Turkish police saw Gezi activists as morally-problematic ‘others’

Turkish police saw Gezi activists as morally-problematic ‘others’

Turkish police saw Gezi activists as morally-problematic ‘others’


Police officers in Turkey viewed the activists in the Gezi Park protests of summer 2013 as “morally problematic outsiders,” according to a new report written by a local Police Academy scholar.

Dr. Ahmet Erkan Koca’s 100-page report, “The Gezi Incidents According to the Police,” was quoted by daily Milliyet on Feb. 2. In the report, Koca interviewed a large number of police officers who were on duty during the anti-government Gezi Park protests, which broke out in May 2013 and shook the country for weeks.

“According to many [police officers], those who participated in the Gezi protests were outsiders, or others,” the report stated. The police officers perceived themselves as “nationalist, religious, moral and statist,” while the protesting “others” lagged behind in the adoption of these values and had taken a “morally problematic” path.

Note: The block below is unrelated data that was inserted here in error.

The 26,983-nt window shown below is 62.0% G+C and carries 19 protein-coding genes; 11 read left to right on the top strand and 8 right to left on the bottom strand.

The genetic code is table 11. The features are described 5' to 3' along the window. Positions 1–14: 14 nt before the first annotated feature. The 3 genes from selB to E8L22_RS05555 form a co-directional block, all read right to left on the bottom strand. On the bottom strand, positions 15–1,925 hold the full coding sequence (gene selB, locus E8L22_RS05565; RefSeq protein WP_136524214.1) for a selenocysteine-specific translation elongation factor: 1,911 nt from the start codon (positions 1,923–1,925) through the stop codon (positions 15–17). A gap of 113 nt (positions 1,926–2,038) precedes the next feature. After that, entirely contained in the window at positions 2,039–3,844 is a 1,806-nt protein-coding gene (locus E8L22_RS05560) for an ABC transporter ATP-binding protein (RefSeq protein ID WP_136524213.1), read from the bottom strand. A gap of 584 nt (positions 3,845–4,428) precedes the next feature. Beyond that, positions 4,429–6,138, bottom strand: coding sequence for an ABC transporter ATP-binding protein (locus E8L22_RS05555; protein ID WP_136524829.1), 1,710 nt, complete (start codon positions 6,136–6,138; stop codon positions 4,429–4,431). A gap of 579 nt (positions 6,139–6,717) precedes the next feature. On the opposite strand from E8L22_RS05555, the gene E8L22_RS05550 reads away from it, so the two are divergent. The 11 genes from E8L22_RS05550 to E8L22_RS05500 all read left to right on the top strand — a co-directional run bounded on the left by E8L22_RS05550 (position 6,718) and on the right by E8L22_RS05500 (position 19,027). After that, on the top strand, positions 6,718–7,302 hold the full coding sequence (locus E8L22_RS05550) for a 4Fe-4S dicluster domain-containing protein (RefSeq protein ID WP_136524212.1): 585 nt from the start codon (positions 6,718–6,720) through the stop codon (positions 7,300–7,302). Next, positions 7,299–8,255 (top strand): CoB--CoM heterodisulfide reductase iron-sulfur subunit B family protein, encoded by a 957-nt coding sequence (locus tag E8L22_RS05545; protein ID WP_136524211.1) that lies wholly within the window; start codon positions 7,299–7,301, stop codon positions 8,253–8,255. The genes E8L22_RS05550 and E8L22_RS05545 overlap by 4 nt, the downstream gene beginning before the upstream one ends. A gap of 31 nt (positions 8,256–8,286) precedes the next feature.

“These people have a problem with the values of this country,” one police officer is quoted in the report as saying. “They are not from here. They are not one of us. They have an allergy for whatever is national and religious. They are arrogant.”

The report concluded that while the police perceived themselves as “the oppressed side” during the protests, the Gezi phenomenon showed that “traditional policing methods should be reviewed.”

“In order to prevent future conflicts, the approach of the police should be transformed into one that is loyal to democratic values in a human-oriented way. A militarist internal culture currently dominates the police force, as it is not internally pluralist. This hinders the development of a structure that we could call a ‘police of the people,’” Koca’s report also stated.